Any seasoned AP student will tell you that surviving such a rigorous course isn’t a piece of cake. Most AP students will be more than happy to talk about the seemingly endless workload, high-stress exams, and paragraphs of highlighting. Before I began the trek that is AP, I had no idea what to expect. Was I smart enough for this class? Would I pass the exam?
If you’re new to AP, or still just trying to figure out what you’re doing, use these simple tips to get on track.
Actually read the textbook
Most courses use a textbook, and some are based entirely around reading. I know, reading 50 pages on the French Revolution isn’t the ideal way to spend your night (if it is, then good for you!), but it can be the difference between acing your test or totally bombing it.
Reading an entire chapter—or two or three—isn’t something the average student will be able to do the night before a test. If you plan ahead, you might only have to read 10 pages a week rather than 50 the night before. As you move from chapter to chapter, think about how many pages you’ll be able to read a night, and when you’ll be able to do assignments.
Use free time
There will be plenty of times in a class where you won’t be doing anything. Instead of sleeping or texting, use this time to be productive. Trust me, you’ll thank me when you finish your homework in a second period study rather than at home, when you’d much rather be binge watching your favorite show on Netflix.
Ask for help
Unfortunately, most students can’t roll through an AP class without applying themselves at least a little. It can be scary to ask for help, but sometimes a quick meeting with your teacher or staying after school for tutoring can make a huge difference. Your teachers are there for a reason, and they want to help you!
In lecture-heavy classes, it’s so easy to zone out. I’ve been there a million times, especially first thing in the morning. So do whatever you can to be mentally present. If that means loading up on coffee or eliminating other possible distractions (for me, it's my phone), make sure you drink a big cup of joe or leave your phone in your locker.
If you go to a school that gives you computers, taking and sharing notes with peers is as simple as pushing a button. Note sharing has gotten me through the times where I zoned out and has kept me on track when I’ve missed classes. It also helps to read your classmates interpretations of the lesson! Your peers may be able to help you grasp topics you didn’t understand from the teacher by explaining them a different way in their notes.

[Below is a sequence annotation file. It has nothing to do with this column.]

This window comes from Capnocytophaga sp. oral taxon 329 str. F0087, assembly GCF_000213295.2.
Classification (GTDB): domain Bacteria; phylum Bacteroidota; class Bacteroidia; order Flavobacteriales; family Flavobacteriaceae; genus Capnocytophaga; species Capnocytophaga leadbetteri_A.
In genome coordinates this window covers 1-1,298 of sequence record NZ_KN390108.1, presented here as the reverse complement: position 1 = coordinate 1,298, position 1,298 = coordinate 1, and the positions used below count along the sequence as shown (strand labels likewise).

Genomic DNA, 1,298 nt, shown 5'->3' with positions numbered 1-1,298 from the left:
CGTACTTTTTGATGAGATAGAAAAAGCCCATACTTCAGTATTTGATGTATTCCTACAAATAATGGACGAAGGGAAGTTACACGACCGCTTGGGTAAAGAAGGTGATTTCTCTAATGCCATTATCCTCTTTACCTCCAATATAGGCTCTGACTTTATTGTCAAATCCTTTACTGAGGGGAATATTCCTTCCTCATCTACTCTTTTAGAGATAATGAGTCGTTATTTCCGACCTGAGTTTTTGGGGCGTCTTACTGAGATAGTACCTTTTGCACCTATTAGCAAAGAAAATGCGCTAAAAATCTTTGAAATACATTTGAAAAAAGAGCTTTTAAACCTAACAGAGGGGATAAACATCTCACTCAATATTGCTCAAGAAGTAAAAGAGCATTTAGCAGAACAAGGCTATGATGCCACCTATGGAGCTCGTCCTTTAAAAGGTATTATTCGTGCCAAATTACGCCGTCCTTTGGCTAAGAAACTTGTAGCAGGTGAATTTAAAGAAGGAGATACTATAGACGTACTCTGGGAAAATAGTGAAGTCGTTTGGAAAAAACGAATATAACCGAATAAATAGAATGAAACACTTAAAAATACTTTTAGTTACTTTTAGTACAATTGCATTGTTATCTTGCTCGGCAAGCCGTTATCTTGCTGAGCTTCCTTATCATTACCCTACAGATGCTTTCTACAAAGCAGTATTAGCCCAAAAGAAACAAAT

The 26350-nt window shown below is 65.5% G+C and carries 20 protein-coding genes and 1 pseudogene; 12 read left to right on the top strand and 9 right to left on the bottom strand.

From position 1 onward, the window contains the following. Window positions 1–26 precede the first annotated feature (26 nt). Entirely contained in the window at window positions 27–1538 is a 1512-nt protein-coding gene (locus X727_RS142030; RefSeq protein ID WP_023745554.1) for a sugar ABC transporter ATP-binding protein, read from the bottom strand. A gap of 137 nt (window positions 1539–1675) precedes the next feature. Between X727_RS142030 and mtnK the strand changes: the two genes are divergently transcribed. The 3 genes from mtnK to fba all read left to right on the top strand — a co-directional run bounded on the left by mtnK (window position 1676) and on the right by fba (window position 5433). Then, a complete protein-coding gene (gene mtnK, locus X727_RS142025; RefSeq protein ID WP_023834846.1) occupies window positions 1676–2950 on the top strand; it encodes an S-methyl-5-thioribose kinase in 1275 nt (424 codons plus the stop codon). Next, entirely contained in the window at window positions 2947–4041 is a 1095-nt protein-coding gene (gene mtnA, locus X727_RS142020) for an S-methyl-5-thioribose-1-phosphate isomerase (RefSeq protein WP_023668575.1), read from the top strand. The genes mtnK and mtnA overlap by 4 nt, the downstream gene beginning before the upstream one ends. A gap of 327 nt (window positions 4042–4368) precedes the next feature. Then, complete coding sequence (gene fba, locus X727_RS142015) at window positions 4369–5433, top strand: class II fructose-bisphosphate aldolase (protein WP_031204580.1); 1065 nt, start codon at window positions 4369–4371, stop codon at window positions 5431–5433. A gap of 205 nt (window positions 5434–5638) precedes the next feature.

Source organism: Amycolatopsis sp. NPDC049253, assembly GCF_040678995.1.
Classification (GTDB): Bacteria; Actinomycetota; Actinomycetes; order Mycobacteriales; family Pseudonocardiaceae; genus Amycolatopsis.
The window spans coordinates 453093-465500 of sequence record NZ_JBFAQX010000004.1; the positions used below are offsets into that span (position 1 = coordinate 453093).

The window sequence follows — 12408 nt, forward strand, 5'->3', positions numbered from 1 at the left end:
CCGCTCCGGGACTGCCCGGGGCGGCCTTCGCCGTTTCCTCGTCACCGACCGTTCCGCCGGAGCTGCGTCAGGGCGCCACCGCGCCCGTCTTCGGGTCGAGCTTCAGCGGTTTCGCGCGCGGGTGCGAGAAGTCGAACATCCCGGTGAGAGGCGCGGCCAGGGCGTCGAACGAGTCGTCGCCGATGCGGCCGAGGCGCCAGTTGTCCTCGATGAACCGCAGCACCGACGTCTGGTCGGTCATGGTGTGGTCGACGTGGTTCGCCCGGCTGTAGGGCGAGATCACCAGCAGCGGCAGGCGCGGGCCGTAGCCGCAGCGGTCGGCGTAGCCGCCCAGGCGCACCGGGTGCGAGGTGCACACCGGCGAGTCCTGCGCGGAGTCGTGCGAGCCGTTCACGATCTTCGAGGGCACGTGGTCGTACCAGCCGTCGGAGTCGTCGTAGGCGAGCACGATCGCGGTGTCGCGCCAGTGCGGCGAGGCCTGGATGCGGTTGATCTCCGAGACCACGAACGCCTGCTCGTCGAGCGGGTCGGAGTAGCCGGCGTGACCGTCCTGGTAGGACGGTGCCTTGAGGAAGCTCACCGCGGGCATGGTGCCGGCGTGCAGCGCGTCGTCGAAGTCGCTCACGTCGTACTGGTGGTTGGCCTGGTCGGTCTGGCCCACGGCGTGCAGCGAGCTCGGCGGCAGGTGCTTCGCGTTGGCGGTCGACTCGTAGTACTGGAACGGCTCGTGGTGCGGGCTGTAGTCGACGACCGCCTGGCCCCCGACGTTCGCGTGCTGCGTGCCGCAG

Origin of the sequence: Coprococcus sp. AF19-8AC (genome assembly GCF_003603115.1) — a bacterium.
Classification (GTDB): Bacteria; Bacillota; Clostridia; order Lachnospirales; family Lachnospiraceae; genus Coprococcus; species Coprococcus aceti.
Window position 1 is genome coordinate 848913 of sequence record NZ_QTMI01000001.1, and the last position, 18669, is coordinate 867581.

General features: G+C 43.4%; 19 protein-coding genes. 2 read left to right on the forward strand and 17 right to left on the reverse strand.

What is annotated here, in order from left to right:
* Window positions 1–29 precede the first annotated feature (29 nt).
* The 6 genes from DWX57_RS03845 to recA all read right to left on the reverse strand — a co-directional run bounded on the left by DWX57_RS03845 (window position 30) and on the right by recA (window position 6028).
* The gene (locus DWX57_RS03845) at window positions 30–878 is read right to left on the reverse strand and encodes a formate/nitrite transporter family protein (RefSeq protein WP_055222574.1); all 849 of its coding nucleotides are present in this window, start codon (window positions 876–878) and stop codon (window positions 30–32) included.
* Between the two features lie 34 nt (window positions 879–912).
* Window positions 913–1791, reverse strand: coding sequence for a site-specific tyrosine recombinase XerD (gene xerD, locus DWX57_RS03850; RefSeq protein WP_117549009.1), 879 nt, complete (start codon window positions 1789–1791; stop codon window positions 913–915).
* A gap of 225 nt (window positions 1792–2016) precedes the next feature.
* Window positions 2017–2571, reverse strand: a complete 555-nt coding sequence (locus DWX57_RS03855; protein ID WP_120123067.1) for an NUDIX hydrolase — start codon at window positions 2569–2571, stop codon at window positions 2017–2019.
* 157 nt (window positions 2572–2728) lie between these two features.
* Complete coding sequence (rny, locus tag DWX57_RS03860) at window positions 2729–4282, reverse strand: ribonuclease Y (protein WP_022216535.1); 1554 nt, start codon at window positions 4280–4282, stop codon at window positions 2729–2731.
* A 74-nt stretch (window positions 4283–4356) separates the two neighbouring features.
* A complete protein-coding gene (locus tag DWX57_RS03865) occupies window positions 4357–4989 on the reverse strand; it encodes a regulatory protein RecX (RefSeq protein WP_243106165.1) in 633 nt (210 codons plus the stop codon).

Remember, stress is okay!
When you sign up for an AP course, you’re not necessarily signing your school year away to 24/7 stress and work, but there will be times when it can all get overwhelming. It’s okay to stress! It’s also okay to take a break and treat yourself to some “me time” and relax.
Buy the review book
Kaplan and The Princeton Review have the best AP workbooks out there. The $15–$25 price tag can be off-putting, but if you’re planning on taking the exam, they’re vital to passing. They’re full of all of the information you’ll need to know for the exam and how to approach every section.
I know, this one is obvious, but I cannot stress enough how important it is to stay on top of things. Everyone has a different method of organization, whether you use a planner, a calendar, or an app on your phone, it's important to keep all your due dates and tests in one place. It's also a good idea to keep all your notes organized in one folder or binder.
Related: How to Put the “A” in AP Classes
Use the internet
We’re lucky in this day and age to have pretty much all the information we ever need at our fingertips. Websites like Quizlet are great for last minute reviewing, and Course Notes has outlines for just about any textbook. YouTube has great content for AP classes like Crash Course and Overly Sarcastic Productions. There are also plenty of online forums like eNotes geared toward helping students.
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